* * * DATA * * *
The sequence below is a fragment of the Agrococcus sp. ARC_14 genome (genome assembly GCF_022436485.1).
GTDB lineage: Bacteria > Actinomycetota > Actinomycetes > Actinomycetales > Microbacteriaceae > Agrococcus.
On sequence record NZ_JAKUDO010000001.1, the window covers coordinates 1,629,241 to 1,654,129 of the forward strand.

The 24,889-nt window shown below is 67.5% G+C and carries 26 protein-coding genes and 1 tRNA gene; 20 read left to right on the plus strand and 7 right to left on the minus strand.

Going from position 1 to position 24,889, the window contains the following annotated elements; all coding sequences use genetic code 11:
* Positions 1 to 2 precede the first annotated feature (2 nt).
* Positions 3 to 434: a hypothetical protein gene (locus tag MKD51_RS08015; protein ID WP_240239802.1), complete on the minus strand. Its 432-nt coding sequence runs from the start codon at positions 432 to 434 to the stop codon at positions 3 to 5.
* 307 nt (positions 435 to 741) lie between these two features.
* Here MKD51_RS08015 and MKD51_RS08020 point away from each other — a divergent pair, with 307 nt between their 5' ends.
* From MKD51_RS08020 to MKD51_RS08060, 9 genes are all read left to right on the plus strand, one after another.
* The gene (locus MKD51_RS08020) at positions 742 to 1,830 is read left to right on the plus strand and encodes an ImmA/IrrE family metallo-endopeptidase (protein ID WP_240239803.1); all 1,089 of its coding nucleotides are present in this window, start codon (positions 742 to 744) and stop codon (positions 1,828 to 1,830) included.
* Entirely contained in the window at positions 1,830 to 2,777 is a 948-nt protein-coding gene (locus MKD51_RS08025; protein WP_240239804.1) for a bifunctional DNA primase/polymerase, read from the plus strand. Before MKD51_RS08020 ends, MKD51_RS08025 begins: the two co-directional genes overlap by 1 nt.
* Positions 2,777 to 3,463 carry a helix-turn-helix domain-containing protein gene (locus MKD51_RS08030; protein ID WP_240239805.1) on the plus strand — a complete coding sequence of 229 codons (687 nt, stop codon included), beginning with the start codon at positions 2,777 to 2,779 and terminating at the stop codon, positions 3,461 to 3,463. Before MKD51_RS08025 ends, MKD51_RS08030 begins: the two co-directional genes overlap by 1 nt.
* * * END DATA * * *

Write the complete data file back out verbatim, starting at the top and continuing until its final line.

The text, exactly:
The sequence below is a fragment of the Agrococcus sp. ARC_14 genome (genome assembly GCF_022436485.1).
GTDB lineage: Bacteria > Actinomycetota > Actinomycetes > Actinomycetales > Microbacteriaceae > Agrococcus.
On sequence record NZ_JAKUDO010000001.1, the window covers coordinates 1,629,241 to 1,654,129 of the forward strand.

The 24,889-nt window shown below is 67.5% G+C and carries 26 protein-coding genes and 1 tRNA gene; 20 read left to right on the plus strand and 7 right to left on the minus strand.

Going from position 1 to position 24,889, the window contains the following annotated elements; all coding sequences use genetic code 11:
* Positions 1 to 2 precede the first annotated feature (2 nt).
* Positions 3 to 434: a hypothetical protein gene (locus tag MKD51_RS08015; protein ID WP_240239802.1), complete on the minus strand. Its 432-nt coding sequence runs from the start codon at positions 432 to 434 to the stop codon at positions 3 to 5.
* 307 nt (positions 435 to 741) lie between these two features.
* Here MKD51_RS08015 and MKD51_RS08020 point away from each other — a divergent pair, with 307 nt between their 5' ends.
* From MKD51_RS08020 to MKD51_RS08060, 9 genes are all read left to right on the plus strand, one after another.
* The gene (locus MKD51_RS08020) at positions 742 to 1,830 is read left to right on the plus strand and encodes an ImmA/IrrE family metallo-endopeptidase (protein ID WP_240239803.1); all 1,089 of its coding nucleotides are present in this window, start codon (positions 742 to 744) and stop codon (positions 1,828 to 1,830) included.
* Entirely contained in the window at positions 1,830 to 2,777 is a 948-nt protein-coding gene (locus MKD51_RS08025; protein WP_240239804.1) for a bifunctional DNA primase/polymerase, read from the plus strand. Before MKD51_RS08020 ends, MKD51_RS08025 begins: the two co-directional genes overlap by 1 nt.
* Positions 2,777 to 3,463 carry a helix-turn-helix domain-containing protein gene (locus MKD51_RS08030; protein ID WP_240239805.1) on the plus strand — a complete coding sequence of 229 codons (687 nt, stop codon included), beginning with the start codon at positions 2,777 to 2,779 and terminating at the stop codon, positions 3,461 to 3,463. Before MKD51_RS08025 ends, MKD51_RS08030 begins: the two co-directional genes overlap by 1 nt.